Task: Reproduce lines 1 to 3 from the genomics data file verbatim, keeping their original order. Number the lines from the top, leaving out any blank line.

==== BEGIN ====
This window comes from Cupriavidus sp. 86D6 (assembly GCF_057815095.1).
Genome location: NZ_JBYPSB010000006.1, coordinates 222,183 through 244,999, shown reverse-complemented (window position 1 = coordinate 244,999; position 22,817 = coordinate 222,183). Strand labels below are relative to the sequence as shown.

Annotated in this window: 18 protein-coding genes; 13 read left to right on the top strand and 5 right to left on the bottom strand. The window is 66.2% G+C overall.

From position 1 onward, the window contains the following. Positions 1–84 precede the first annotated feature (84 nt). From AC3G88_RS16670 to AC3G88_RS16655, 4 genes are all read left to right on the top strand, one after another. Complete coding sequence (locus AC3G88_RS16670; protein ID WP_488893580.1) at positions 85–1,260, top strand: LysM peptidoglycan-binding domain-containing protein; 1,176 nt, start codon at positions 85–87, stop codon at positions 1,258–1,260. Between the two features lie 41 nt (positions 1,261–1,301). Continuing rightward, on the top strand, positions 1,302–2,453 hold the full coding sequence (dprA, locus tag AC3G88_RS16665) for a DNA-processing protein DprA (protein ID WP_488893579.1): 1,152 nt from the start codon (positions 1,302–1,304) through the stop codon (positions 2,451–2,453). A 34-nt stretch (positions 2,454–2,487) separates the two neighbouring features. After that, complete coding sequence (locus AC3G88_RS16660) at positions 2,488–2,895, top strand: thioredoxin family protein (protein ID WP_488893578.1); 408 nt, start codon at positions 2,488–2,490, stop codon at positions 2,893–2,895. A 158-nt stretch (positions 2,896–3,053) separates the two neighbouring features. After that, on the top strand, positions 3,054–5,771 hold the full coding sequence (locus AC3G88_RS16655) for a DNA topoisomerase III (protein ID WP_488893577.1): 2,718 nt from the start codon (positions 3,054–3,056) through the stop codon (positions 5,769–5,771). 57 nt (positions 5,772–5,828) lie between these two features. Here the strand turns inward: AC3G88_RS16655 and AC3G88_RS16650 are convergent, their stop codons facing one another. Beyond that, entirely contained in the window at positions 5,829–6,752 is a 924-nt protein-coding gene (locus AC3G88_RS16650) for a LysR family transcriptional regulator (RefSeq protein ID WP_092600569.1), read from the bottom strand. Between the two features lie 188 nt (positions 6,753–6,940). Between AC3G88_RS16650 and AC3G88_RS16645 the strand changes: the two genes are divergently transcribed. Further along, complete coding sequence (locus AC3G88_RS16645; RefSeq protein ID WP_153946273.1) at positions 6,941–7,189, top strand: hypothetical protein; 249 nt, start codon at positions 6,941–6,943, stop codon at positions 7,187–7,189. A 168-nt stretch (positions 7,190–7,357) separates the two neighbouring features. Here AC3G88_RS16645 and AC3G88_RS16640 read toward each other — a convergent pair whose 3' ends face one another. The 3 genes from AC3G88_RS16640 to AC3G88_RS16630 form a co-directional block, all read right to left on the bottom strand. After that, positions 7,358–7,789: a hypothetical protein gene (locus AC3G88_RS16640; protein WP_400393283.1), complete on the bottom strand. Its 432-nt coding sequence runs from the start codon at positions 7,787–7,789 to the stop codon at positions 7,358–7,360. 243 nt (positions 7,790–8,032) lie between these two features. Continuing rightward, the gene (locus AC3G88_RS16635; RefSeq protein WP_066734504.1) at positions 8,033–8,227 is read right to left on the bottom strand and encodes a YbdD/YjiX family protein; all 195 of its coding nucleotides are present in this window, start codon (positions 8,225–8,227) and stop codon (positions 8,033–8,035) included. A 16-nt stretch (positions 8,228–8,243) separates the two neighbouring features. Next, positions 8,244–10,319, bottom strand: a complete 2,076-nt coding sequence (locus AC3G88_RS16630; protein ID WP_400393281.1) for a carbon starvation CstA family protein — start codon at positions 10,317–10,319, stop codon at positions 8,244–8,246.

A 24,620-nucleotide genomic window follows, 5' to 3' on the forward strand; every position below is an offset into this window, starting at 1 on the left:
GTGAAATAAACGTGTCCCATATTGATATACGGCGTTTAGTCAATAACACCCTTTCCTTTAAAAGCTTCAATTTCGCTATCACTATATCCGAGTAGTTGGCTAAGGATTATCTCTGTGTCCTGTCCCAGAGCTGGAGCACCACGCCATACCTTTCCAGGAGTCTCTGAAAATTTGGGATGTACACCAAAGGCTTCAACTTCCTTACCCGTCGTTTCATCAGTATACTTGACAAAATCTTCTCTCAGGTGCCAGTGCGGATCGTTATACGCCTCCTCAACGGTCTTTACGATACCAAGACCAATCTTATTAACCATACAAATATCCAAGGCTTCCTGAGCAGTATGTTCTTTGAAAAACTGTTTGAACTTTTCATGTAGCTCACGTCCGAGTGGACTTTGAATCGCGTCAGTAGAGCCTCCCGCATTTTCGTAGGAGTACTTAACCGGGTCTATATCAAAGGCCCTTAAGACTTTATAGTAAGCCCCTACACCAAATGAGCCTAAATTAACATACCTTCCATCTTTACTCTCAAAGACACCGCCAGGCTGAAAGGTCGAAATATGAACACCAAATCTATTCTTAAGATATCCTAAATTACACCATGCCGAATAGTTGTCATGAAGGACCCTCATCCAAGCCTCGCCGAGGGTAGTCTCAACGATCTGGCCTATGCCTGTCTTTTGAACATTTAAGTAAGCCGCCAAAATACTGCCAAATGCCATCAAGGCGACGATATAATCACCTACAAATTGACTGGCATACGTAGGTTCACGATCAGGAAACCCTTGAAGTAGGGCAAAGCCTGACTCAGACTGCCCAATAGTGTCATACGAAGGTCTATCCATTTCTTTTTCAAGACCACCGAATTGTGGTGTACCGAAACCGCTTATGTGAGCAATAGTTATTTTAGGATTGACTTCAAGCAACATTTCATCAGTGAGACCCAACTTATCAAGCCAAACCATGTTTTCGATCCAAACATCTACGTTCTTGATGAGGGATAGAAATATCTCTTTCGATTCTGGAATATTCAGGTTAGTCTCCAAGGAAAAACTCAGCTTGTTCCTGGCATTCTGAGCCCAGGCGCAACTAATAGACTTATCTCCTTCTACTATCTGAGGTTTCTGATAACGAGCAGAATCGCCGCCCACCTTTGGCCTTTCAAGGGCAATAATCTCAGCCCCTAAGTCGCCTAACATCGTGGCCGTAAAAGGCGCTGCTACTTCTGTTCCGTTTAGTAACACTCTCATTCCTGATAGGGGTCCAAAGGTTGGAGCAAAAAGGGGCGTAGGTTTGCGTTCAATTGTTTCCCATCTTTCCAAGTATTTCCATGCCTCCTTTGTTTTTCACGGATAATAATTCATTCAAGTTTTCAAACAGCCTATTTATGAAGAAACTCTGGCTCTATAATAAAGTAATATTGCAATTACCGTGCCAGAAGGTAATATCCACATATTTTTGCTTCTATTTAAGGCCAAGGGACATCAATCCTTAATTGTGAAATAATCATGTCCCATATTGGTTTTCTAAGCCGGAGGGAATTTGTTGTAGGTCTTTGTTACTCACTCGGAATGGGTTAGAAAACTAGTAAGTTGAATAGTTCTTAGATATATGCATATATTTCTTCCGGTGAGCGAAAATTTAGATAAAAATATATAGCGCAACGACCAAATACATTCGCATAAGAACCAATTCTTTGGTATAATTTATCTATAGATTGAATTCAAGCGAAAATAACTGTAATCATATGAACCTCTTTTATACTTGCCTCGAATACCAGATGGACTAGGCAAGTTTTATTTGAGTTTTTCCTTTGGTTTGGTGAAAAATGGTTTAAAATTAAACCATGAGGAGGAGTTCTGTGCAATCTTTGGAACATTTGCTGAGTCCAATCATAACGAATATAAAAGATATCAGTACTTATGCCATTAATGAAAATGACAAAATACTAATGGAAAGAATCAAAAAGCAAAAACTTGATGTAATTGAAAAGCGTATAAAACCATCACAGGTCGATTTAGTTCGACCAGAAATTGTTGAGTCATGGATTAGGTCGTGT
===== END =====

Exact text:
This window comes from Cupriavidus sp. 86D6 (assembly GCF_057815095.1).
Genome location: NZ_JBYPSB010000006.1, coordinates 222,183 through 244,999, shown reverse-complemented (window position 1 = coordinate 244,999; position 22,817 = coordinate 222,183). Strand labels below are relative to the sequence as shown.

Annotated in this window: 18 protein-coding genes; 13 read left to right on the top strand and 5 right to left on the bottom strand. The window is 66.2% G+C overall.